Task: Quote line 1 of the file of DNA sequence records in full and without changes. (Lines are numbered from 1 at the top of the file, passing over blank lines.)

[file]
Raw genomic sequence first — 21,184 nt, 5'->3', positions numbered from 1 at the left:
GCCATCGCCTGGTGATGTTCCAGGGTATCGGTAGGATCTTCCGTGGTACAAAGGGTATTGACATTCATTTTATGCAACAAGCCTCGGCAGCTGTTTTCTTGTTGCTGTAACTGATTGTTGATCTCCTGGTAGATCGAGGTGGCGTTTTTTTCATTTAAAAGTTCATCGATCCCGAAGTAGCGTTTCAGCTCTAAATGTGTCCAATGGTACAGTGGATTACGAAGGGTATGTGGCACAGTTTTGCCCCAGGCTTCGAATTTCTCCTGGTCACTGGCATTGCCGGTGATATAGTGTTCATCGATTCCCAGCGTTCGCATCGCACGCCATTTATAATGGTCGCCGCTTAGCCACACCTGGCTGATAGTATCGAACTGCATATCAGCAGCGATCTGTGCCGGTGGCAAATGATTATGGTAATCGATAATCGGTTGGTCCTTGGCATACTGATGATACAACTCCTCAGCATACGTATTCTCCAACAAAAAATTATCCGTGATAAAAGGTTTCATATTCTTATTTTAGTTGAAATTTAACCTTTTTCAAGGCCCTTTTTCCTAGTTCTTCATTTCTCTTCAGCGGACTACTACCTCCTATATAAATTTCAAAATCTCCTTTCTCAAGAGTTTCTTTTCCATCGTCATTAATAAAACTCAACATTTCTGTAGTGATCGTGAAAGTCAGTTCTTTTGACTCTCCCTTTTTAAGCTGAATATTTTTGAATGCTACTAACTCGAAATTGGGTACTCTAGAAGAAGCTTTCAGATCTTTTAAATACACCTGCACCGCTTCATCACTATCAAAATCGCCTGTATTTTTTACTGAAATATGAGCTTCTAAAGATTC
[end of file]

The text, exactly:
Raw genomic sequence first — 21,184 nt, 5'->3', positions numbered from 1 at the left: